Property Financing For Residents And Non-Residents Overseas

How To Finance Your Dream Home In Paradise

A reader wrote in this week to ask about bank financing in Colombia. He wants to buy a place of his own in Medellín for retirement. He has some capital but not enough to fund the purchase of an apartment… so he needs a loan.

Unfortunately, in many countries, including Colombia, it isn’t possible for a foreigner to borrow money locally for the purchase of real estate, even if you’re a legal resident. From the bank’s point of view, a foreigner, even a foreigner who has established residency, is a flight risk. You have no real connection to the country and could up and leave at any time. Banks don’t want to take that chance.

In Medellín last week, this topic came up during a meeting with my local attorney. He doesn’t understand why Colombian banks won’t lend to foreigners wanting to buy real estate in Colombia, and he’s taken the issue to several local bankers, explaining to them that they’re leaving money on the table by not lending to foreigners. Their reply in short was: “Oh, well… we don’t need the business.”

Banks in Colombia are conservative in general. Not only do they lend only to Colombian nationals, but they lend only up to 70% (maybe 80% in some circumstances) of the purchase price of a piece of real estate. And, it seems, they don’t see any reason to be more aggressive or open in their policies. They’ve got all the business they can handle, they say. The Colombian middle class is growing, as is the country’s economy overall. Foreign buyers make up only about 2% of the property market in this country.

What are the foreign buyer’s options? Really, you have only one—private financing. Some local entrepreneurs are offering mortgage lending in Colombia on a small scale, but you have to have an introduction to these guys, and their pools of available funds are limited. Realistically, therefore, the foreigner wanting to finance the purchase of real estate in Colombia has to negotiate terms with the seller directly.

This means you need to be flexible. If your property requirements are strict, you’ll have a hard time finding the property you want available from a seller interested in talking terms.

Your most likely lender will be another foreigner who doesn’t need 100% cash at closing. Typically a local seller needs the cash from the sale to purchase his next home. If that’s not the case, a local seller is likely to take the same position as banks in this country—that is, that financing a sale to a foreigner is too risky. You could walk away from the mortgage payments at any time, and what recourse would they have then?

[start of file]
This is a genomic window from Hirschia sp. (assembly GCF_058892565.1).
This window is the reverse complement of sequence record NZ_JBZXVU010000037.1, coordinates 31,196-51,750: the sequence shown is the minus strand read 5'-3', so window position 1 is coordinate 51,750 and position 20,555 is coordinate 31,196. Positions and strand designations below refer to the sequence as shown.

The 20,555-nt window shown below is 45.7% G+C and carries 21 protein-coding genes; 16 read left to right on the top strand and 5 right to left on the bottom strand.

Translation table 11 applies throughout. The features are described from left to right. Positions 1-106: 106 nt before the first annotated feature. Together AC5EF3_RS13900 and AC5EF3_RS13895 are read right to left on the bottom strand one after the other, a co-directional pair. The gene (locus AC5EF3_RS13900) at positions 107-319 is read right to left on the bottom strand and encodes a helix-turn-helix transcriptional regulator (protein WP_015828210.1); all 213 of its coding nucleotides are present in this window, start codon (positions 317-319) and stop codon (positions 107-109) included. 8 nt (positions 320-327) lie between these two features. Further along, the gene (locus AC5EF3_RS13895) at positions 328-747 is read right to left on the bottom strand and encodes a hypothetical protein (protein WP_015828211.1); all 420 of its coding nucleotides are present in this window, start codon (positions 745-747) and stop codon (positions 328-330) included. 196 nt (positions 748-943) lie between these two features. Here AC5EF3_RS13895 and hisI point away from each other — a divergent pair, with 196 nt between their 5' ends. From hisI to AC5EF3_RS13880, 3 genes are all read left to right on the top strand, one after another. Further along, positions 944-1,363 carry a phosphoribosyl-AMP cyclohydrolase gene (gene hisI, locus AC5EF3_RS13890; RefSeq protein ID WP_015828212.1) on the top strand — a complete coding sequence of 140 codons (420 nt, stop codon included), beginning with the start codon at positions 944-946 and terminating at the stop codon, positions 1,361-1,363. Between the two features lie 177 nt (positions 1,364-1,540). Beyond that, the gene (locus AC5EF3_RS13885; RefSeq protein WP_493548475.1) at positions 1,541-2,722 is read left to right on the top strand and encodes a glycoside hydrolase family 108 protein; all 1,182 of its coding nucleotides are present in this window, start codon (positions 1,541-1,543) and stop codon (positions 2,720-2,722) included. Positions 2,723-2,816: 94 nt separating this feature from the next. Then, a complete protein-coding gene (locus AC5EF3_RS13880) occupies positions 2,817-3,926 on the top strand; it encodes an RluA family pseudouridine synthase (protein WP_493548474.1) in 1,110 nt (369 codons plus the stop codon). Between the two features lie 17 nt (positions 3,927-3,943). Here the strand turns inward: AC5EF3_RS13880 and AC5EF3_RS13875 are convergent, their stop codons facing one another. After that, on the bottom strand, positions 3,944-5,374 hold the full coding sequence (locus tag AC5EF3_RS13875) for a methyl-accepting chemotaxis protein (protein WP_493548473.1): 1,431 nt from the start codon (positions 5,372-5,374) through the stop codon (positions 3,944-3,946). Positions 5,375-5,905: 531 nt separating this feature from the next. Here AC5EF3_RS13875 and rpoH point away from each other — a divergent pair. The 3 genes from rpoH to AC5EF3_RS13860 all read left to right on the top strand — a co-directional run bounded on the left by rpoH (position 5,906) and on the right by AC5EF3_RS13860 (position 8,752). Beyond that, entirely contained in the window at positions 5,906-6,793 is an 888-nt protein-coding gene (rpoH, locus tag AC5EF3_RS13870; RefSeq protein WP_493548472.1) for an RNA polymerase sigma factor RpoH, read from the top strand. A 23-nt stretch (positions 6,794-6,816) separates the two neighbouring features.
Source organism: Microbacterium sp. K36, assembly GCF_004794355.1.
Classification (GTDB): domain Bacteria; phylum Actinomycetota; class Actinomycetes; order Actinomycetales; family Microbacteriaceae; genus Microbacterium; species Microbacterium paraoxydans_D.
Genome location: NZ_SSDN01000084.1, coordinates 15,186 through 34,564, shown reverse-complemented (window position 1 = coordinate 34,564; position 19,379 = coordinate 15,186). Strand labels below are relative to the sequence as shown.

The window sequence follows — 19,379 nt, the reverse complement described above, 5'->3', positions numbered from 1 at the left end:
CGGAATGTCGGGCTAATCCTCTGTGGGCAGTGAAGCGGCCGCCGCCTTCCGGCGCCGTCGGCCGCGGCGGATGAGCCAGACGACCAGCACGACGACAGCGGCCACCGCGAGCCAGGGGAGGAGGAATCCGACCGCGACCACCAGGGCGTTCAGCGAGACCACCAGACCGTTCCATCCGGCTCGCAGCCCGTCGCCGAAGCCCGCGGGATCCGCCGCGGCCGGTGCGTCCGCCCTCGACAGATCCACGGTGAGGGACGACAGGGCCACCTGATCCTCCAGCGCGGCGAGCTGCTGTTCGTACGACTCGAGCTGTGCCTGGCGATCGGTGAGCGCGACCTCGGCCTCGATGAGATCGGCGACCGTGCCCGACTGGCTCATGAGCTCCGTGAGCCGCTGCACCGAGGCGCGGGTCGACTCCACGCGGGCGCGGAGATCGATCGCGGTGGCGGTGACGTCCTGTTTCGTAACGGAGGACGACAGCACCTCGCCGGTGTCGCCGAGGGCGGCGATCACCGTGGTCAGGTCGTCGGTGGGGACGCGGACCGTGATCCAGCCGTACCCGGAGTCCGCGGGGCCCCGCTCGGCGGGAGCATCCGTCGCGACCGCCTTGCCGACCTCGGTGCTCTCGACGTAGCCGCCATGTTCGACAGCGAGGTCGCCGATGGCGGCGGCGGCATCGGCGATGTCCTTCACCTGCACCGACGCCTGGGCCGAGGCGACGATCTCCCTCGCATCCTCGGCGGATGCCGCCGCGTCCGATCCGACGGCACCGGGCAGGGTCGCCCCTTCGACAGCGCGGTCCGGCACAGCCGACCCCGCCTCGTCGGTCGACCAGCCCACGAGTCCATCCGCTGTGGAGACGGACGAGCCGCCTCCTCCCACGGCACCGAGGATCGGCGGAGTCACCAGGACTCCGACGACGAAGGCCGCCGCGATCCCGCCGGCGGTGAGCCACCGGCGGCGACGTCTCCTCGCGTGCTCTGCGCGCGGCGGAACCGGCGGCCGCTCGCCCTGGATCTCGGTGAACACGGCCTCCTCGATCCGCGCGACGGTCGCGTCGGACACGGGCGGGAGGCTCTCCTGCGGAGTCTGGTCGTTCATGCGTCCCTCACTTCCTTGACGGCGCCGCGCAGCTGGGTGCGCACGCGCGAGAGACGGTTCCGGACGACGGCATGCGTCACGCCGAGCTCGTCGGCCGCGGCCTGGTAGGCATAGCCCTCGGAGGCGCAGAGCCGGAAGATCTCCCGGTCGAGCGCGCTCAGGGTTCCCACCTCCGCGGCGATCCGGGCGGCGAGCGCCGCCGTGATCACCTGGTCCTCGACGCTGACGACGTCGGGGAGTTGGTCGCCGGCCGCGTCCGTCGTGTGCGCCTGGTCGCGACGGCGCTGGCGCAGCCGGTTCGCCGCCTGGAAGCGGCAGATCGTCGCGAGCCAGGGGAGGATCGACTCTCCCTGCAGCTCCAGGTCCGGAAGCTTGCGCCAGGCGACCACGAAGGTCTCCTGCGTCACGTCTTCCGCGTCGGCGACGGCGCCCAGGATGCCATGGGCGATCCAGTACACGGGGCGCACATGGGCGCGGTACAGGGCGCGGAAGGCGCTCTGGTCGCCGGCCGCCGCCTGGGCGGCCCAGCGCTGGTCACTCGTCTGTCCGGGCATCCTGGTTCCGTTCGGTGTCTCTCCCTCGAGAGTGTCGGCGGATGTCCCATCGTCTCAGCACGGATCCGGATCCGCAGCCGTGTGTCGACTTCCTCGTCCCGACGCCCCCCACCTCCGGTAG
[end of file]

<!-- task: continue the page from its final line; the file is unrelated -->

When you find a property available from a seller willing to finance, don’t expect a 30-year mortgage at 4%, for example. The terms aren’t going to be anything like what you could get from a bank in the United States. A seller willing to finance typically does it over a shorter period and at a higher rate of interest than might be possible with bank financing. A common term would be 3 to 5 years with payments amortized on 20 years. Interest rates could be in the double digits.

Don’t despair if you need a loan to buy your retirement home overseas. While Colombia is a challenge, other countries do offer bank financing to foreign buyers. Although banks in many European countries have eliminated or scaled back lending to foreigners, especially non-resident foreigners, in recent years, you still can find banks in France, Spain, Portugal, and Italy willing to lend to you if you qualify.

Still, though, you won’t find 30-year fixed-rate loans in Europe as you do in the States. In fact, you’ll not see many fixed-rate loans at all. Mostly you’ll find variable-rate loans with 20- or 25-year terms. As a foreigner you’ll have to put down at least 30%, more likely up to 50%. If you’re taking a foreclosure property off a bank’s books for them, they may be willing to give you a better deal than they would on another property.

In the Americas, foreign property buyers can obtain mortgages in Panama, Belize, Mexico, and even Nicaragua if they can find the right bank and qualify. Again, terms won’t be like those in the States. Interest rates in Belize can be as high as 11%. Panama interest rates are more reasonable at 6% to 7%, but banks are less likely to lend to a non-resident than a resident foreigner.

Lief Simon

Continue Reading: The Property Market In Cali, Colombia

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